- “I can’t speak with every woman alive on earth from the early 1950s up through 1991 and ask whether or not they would describe their relationship with Wilt Chamberlain as ‘sexual.’”
- “[Chamberlain’s friend] Rod Roddewig [said] he counted 23 women coming and going during a ten-day stay at Chamberlain’s Honolulu penthouse. Wilt used that 2.3-women-a-day average—scaled down by almost half, to stay on the conservative side—to get his total of twenty thousand over the course of a lifetime.”
- “In 1999, Chamberlain said that, looking back, he valued his longer relationships more than having had ‘a thousand different ladies’—cutting the original claim by 95%.”
Re: the last bullet point, ya gotta give credit where credit is due. Chamberlain passed away that same year, and it’s possible that he knew he might be moving on, thus he wanted to set the record straight. That being the case, maybe, deep down in his soul, Wilt wanted the public to know the truth about him, to distinguish the truth from the myth, the legend from the man.
Maybe, deep down in his soul, he was just like you and me. Except way taller and way way better at basketball.
Which brings us back to Wilt’s mountain lion attack…or alleged mountain lion attack. Whether it happened or not, it’s time to drop some mountain lion science.
Let’s start with NPR, an uber-reliable news organization that tells us, “The potential for being killed or injured by a mountain lion is quite low compared to many other natural hazards. There is a far greater risk, for example, of being killed in an automobile accident with a deer than of being attacked by a mountain lion.”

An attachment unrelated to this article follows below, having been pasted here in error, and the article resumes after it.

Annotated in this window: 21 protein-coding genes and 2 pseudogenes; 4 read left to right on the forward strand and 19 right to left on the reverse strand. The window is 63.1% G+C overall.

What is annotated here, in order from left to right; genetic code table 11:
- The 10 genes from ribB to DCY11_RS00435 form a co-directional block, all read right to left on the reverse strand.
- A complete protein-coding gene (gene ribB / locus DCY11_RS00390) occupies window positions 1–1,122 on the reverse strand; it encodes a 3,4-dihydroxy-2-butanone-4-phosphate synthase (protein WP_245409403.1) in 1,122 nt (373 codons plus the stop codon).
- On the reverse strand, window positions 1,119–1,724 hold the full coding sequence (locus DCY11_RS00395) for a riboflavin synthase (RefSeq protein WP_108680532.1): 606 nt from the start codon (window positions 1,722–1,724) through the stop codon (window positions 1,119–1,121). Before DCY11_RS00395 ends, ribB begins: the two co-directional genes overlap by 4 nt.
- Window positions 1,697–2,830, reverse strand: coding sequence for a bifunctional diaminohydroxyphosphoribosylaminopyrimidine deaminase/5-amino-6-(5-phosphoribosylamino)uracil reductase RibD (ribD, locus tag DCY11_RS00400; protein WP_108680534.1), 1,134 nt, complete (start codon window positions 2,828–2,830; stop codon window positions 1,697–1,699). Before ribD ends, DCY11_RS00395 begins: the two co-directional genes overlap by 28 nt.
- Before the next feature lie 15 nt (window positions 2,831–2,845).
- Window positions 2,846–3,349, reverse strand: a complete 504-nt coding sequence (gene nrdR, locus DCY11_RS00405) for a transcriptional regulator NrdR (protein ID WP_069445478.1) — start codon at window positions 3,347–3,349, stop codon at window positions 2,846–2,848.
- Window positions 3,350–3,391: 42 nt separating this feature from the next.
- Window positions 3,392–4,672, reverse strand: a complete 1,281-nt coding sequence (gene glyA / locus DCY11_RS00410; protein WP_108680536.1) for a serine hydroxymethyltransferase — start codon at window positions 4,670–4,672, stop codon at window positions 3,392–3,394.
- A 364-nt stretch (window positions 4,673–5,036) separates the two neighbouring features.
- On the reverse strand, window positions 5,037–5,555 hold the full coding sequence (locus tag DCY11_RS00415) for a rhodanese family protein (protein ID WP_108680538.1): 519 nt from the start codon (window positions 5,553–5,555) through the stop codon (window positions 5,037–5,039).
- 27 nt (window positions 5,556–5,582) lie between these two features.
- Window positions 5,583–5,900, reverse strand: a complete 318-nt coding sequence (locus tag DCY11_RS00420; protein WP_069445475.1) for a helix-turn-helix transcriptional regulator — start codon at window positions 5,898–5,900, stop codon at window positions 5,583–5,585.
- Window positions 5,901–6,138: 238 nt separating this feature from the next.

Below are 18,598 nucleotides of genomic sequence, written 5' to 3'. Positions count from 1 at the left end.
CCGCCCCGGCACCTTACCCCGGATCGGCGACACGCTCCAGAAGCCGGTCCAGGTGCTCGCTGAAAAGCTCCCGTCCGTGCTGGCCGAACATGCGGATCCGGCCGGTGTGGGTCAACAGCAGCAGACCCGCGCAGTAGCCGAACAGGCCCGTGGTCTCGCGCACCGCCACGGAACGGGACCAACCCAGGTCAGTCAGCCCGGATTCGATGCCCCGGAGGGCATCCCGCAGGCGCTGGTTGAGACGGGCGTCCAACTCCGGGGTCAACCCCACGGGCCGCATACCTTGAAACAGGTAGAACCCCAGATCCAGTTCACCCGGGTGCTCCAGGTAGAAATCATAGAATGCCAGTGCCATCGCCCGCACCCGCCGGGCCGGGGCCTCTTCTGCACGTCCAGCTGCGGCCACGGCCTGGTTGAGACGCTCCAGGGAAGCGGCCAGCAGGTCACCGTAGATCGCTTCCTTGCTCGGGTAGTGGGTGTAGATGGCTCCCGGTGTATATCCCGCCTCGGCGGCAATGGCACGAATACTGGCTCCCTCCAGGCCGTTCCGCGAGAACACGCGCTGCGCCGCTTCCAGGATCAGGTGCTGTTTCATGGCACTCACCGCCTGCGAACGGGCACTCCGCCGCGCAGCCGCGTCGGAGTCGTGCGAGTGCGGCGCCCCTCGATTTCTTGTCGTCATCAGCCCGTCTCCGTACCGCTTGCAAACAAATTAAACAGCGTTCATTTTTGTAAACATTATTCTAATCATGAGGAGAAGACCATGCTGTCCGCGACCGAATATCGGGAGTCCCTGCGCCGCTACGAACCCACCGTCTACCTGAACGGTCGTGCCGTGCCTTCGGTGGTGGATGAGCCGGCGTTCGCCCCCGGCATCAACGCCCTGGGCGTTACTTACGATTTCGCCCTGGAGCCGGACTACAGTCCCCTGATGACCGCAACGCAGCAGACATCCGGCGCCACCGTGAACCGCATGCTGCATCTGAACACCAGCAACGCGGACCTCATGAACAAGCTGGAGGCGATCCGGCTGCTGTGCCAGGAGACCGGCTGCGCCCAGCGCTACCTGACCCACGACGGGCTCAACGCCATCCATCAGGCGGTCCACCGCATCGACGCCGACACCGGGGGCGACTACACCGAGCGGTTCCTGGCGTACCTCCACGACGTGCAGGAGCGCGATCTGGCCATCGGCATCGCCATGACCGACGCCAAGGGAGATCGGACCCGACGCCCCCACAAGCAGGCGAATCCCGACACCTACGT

So yeah, a mountain lion attack on a human being isn’t common. But it still happens.
In 2019, ABC reported, “On March 29, a Canadian mother fought off a juvenile male mountain lion that was attacking her seven-year-old son outside her home, but that’s not the only dangerous encounter humans have had with mountain lions, also known as cougars, in recent months. In February, a trail runner in Colorado choked a juvenile cougar that attacked him as he ran, and in September, authorities said a hiker found dead in Oregon was likely killed by a mountain lion.”
To get the definitive skinny on the reality and danger of a lion attack, we turn to the Interwebs’ most noteworthy source of mountain lion facts and figures, MountainLion.org, who asks and answers the question, “Are mountain lions dangerous?”
“To deer, yes! To people, not so much. Human encounters with mountain lions are rare and the risk of an attack is infinitely small. You are more likely to drown in your bathtub, be killed by a pet dog, or hit by lightning. If lions had any natural urge to hunt people, there would be attacks every single day. Instead, they avoid us.”
Apparently one of them didn’t avoid Wilt.
Let’s turn it over to the late former New York Knicks announcer, Cal Ramsey:
“Wilt was driving across Arizona or New Mexico and stopped by the side of the road for a minute when he was attacked by a mountain lion. Wilt says the mountain lion jumped on his shoulder, and he grabbed it by the tail and threw it into the bushes. I wasn’t there, but Wilt says it happened, and I’m not about to say it didn’t. Besides, he showed me these huge scratch marks on one shoulder. I don’t know any other way he could have gotten them.”
But wait. There’s more.
- Like there was the time Wilt claimed that, while playing with the Harlem Globtrotters, he got into a vodka drinking contest with Nikita Khrushchev, during which the Soviet premier, yelled, “Nobody leaves until only one man is sitting up straight!”